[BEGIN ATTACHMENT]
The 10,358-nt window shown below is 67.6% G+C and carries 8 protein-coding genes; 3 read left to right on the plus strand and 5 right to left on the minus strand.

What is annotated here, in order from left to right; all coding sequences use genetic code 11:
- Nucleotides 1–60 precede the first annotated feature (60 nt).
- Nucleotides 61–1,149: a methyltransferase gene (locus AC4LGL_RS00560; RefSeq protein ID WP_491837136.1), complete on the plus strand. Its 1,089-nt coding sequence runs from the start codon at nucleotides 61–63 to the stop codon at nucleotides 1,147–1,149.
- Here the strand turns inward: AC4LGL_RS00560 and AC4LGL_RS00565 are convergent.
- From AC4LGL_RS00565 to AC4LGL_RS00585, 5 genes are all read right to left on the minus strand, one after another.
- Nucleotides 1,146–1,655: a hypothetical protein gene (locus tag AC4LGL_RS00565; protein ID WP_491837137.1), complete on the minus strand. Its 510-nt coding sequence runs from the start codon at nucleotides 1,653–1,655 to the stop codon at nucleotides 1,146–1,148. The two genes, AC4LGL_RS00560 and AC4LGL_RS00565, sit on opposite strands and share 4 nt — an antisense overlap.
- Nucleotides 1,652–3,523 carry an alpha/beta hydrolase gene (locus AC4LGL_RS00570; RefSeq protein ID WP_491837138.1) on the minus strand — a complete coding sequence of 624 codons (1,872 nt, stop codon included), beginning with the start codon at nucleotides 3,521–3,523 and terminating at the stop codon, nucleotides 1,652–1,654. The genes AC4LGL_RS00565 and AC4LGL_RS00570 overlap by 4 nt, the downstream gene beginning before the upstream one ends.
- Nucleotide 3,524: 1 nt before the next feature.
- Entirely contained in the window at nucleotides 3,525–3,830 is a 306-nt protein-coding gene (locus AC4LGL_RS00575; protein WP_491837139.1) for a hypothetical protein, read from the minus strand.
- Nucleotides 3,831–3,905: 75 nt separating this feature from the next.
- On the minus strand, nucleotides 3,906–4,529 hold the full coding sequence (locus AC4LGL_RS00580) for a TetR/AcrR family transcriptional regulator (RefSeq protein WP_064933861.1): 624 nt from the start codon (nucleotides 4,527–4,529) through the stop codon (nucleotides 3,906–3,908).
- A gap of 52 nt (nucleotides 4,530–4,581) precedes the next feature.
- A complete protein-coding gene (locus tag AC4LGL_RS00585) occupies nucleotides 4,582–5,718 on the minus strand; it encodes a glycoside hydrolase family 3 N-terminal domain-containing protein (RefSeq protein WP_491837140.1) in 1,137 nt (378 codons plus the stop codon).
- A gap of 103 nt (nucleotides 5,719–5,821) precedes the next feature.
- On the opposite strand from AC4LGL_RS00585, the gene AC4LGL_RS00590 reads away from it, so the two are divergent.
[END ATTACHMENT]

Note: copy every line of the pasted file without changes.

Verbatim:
The 10,358-nt window shown below is 67.6% G+C and carries 8 protein-coding genes; 3 read left to right on the plus strand and 5 right to left on the minus strand.

What is annotated here, in order from left to right; all coding sequences use genetic code 11:
- Nucleotides 1–60 precede the first annotated feature (60 nt).
- Nucleotides 61–1,149: a methyltransferase gene (locus AC4LGL_RS00560; RefSeq protein ID WP_491837136.1), complete on the plus strand. Its 1,089-nt coding sequence runs from the start codon at nucleotides 61–63 to the stop codon at nucleotides 1,147–1,149.
- Here the strand turns inward: AC4LGL_RS00560 and AC4LGL_RS00565 are convergent.
- From AC4LGL_RS00565 to AC4LGL_RS00585, 5 genes are all read right to left on the minus strand, one after another.
- Nucleotides 1,146–1,655: a hypothetical protein gene (locus tag AC4LGL_RS00565; protein ID WP_491837137.1), complete on the minus strand. Its 510-nt coding sequence runs from the start codon at nucleotides 1,653–1,655 to the stop codon at nucleotides 1,146–1,148. The two genes, AC4LGL_RS00560 and AC4LGL_RS00565, sit on opposite strands and share 4 nt — an antisense overlap.
- Nucleotides 1,652–3,523 carry an alpha/beta hydrolase gene (locus AC4LGL_RS00570; RefSeq protein ID WP_491837138.1) on the minus strand — a complete coding sequence of 624 codons (1,872 nt, stop codon included), beginning with the start codon at nucleotides 3,521–3,523 and terminating at the stop codon, nucleotides 1,652–1,654. The genes AC4LGL_RS00565 and AC4LGL_RS00570 overlap by 4 nt, the downstream gene beginning before the upstream one ends.
- Nucleotide 3,524: 1 nt before the next feature.
- Entirely contained in the window at nucleotides 3,525–3,830 is a 306-nt protein-coding gene (locus AC4LGL_RS00575; protein WP_491837139.1) for a hypothetical protein, read from the minus strand.
- Nucleotides 3,831–3,905: 75 nt separating this feature from the next.
- On the minus strand, nucleotides 3,906–4,529 hold the full coding sequence (locus AC4LGL_RS00580) for a TetR/AcrR family transcriptional regulator (RefSeq protein WP_064933861.1): 624 nt from the start codon (nucleotides 4,527–4,529) through the stop codon (nucleotides 3,906–3,908).
- A gap of 52 nt (nucleotides 4,530–4,581) precedes the next feature.
- A complete protein-coding gene (locus tag AC4LGL_RS00585) occupies nucleotides 4,582–5,718 on the minus strand; it encodes a glycoside hydrolase family 3 N-terminal domain-containing protein (RefSeq protein WP_491837140.1) in 1,137 nt (378 codons plus the stop codon).
- A gap of 103 nt (nucleotides 5,719–5,821) precedes the next feature.
- On the opposite strand from AC4LGL_RS00585, the gene AC4LGL_RS00590 reads away from it, so the two are divergent.